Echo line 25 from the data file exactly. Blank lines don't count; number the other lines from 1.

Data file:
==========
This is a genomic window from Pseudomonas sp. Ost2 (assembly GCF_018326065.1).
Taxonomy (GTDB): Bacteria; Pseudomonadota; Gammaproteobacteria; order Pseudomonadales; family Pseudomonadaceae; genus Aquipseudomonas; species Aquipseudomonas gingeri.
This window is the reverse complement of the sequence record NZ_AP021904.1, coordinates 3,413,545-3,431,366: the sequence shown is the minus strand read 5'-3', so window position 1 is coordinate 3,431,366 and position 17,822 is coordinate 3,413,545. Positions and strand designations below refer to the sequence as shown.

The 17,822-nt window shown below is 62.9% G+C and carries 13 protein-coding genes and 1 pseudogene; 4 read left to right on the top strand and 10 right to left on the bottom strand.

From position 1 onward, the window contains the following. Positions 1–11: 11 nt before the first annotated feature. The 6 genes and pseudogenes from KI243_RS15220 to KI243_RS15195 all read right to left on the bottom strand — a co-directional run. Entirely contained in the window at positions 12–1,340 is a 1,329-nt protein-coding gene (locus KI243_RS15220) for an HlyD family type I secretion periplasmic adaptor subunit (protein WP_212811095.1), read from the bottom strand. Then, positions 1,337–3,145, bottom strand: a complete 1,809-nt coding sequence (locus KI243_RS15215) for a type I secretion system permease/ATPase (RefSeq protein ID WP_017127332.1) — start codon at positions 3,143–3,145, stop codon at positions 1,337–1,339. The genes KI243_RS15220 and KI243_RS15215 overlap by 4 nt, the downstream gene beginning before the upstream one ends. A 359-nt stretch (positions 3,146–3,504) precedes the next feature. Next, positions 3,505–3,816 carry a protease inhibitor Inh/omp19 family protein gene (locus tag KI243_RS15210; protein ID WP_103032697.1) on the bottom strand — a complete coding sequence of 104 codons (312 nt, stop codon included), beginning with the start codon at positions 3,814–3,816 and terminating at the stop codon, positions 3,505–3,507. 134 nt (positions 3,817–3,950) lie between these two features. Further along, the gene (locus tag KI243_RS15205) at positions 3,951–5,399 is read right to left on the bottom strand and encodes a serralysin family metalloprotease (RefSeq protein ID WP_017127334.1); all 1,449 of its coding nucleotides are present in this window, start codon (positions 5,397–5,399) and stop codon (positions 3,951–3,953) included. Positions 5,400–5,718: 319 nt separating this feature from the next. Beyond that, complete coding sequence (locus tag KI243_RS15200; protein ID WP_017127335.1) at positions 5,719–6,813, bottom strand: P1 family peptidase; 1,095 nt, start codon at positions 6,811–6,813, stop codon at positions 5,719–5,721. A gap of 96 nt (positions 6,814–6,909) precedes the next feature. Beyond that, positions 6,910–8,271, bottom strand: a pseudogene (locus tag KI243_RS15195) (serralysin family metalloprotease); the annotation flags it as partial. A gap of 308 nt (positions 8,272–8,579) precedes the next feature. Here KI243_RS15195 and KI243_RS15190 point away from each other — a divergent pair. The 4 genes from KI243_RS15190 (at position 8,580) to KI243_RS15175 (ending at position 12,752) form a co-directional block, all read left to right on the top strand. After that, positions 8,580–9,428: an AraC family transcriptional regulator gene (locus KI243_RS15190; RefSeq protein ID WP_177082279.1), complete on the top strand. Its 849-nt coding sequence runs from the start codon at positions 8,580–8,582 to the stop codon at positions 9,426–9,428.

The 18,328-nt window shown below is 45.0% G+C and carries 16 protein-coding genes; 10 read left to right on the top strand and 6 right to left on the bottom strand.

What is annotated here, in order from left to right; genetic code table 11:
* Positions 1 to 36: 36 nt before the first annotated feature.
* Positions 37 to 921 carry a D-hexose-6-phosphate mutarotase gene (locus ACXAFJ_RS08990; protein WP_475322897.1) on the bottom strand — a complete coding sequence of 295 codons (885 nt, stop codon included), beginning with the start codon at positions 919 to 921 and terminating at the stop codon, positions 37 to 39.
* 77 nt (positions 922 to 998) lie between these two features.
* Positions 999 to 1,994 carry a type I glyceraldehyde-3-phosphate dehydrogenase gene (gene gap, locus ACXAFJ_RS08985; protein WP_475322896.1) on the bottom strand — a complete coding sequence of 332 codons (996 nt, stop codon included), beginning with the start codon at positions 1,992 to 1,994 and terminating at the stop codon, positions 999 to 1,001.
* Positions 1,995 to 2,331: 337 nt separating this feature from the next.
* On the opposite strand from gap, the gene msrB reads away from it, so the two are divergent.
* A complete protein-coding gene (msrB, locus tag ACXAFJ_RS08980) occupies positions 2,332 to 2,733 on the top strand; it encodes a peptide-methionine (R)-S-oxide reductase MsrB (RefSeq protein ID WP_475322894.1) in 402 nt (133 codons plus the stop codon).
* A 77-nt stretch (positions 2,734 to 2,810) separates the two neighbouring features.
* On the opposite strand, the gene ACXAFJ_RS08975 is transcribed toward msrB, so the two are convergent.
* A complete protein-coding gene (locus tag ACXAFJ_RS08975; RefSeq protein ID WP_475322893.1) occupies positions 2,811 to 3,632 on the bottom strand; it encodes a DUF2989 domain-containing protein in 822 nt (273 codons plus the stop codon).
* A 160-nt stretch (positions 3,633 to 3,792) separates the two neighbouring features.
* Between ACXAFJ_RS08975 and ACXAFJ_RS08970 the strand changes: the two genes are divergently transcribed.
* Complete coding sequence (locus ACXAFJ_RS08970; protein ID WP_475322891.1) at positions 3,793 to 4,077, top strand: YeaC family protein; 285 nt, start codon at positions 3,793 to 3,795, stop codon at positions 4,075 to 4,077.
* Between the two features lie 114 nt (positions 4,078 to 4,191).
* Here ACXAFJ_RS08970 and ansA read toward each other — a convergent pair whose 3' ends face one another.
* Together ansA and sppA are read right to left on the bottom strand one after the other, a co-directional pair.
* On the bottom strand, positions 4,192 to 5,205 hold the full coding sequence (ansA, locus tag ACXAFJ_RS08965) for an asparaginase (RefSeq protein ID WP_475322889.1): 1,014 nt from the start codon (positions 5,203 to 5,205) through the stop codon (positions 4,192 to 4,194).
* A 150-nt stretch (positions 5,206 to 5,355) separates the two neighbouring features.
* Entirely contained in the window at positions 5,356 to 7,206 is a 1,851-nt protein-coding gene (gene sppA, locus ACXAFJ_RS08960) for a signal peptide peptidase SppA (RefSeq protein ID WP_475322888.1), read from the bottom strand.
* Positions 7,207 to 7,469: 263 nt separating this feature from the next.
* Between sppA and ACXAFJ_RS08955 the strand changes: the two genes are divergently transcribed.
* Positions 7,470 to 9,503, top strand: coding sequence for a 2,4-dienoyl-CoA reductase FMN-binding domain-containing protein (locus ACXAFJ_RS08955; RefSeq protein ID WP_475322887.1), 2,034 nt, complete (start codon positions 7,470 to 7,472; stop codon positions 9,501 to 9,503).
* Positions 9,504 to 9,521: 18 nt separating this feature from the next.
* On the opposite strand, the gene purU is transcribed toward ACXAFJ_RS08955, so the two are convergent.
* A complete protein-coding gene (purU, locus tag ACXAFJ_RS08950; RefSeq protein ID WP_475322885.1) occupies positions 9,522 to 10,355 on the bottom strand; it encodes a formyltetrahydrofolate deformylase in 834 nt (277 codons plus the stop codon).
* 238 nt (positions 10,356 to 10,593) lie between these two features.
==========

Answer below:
* A 150-nt stretch (positions 5,206 to 5,355) separates the two neighbouring features.